Information on use of the preparation provided in the pack shall include 1 the direction for correct use of the aerosol; 2 a warning that the container may explode if punctured, exposed to excessive heat or direct sunlight; 3 the directions for the disposal of the used or partly-used container. Pressurised Metered Dose Inhalers are dosage forms containing therapeutically active ingredients that are packaged under pressure in a sealed container and are released as a fine mist of spray upon activation of a suitable valve system.
The basic components of an aerosol system are the container, the propellant, the concentrate containing the active ingredient s , the valve and the actuator. Pressurised metered dose preparations are of two types, the two-phase system consisting of gas and liquid or the three- phase system consisting of gas, liquid and solid or liquid.
The two-phase preparation comprises a solution of active ingredient s in liquefied propellant and the vaporised propellant. The solvent is usually the propellant or a mixture of the propellant and co-solvents such as ethanol, propylene glycol and polyethylene glycols. The three-phase preparation consists of a suspension or emulsion of the active ingredient s and the vaporised propellants.
In the suspension the ingredient s may be dispersed in the propellant system with the aid of suitable pharmaceutical aids such as wetting agents, solubilising agents, emulsifying agents, suspending agents and lubricating agents to prevent clogging of valves. Active ingredients. For pressurised metered dose inhalations propellants perform the essential function of expelling the material from the container by supplying the necessary pressure within the aerosol system.
Indian pharmacopoeia 2007 volume 2 pdf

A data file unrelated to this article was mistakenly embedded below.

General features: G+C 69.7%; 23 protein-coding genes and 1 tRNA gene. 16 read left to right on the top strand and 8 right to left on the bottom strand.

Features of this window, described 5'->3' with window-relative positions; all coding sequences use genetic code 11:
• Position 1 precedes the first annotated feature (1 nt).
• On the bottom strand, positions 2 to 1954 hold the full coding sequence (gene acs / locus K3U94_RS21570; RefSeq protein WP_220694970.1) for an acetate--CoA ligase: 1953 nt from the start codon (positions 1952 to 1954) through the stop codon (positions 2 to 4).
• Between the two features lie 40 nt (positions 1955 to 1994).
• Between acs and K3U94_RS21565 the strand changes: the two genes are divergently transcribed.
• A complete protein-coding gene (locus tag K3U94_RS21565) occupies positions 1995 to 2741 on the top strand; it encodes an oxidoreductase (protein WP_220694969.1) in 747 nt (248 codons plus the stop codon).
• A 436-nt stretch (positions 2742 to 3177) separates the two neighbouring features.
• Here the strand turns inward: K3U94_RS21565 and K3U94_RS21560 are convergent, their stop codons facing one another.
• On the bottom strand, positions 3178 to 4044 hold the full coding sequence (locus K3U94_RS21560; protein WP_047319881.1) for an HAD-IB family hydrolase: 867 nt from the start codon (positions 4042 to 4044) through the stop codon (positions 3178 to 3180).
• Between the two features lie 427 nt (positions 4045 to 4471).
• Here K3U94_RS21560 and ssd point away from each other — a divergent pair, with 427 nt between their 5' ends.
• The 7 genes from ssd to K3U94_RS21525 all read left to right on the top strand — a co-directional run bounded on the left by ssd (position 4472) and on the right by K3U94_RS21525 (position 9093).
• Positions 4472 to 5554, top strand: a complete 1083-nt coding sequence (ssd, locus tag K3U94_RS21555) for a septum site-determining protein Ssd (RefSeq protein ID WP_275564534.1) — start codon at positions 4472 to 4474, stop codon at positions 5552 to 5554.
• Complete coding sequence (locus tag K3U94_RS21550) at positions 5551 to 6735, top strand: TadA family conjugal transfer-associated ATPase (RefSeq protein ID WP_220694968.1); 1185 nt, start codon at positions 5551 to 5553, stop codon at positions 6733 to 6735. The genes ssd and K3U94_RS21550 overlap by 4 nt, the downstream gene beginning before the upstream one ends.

They are liquefied or compounded gases having vapour pressures exceeding atmospheric pressure. The commonly used propellants in aerosol systems are hydrocarbons, especially the fluorochloro- derivatives of methane and ethane, the butanes and pentanes and compressed gases such as nitrogen and carbon dioxide. Mixtures of propellants are often employed to obtain the necessary delivery and spray characteristics of the aerosol.
The valve regulates the flow of the active ingredient s and propellant from the container and determines the spray characteristics of the aerosol. It must be manufactured from materials which are inert to the contents of the aerosol.
The commonly used materials are rubber, plastic, aluminium and stainless steel. Products for oral or nasal inhalation require metered-dose valves which ensure delivery of a uniform quantity of spray and an accurate dose of the active ingredient s , both within specified tolerances, with each activation of the valve. Metered valves may need priming before use if the aerosol packages have not been stored properly or have not been used for long periods of time.
The actuator or adaptor which is fitted to the aerosol valve stem is a device which on depression or any other required movement opens the valve and directs the spray to the desired area. The design of the actuator which incorporates an orifice of varying size and shape and expansion chamber is very important in influencing the physical characteristics of the spray or foam, particularly in the case of inhalation aerosols, where the active ingredient s must be delivered in the proper particle size range.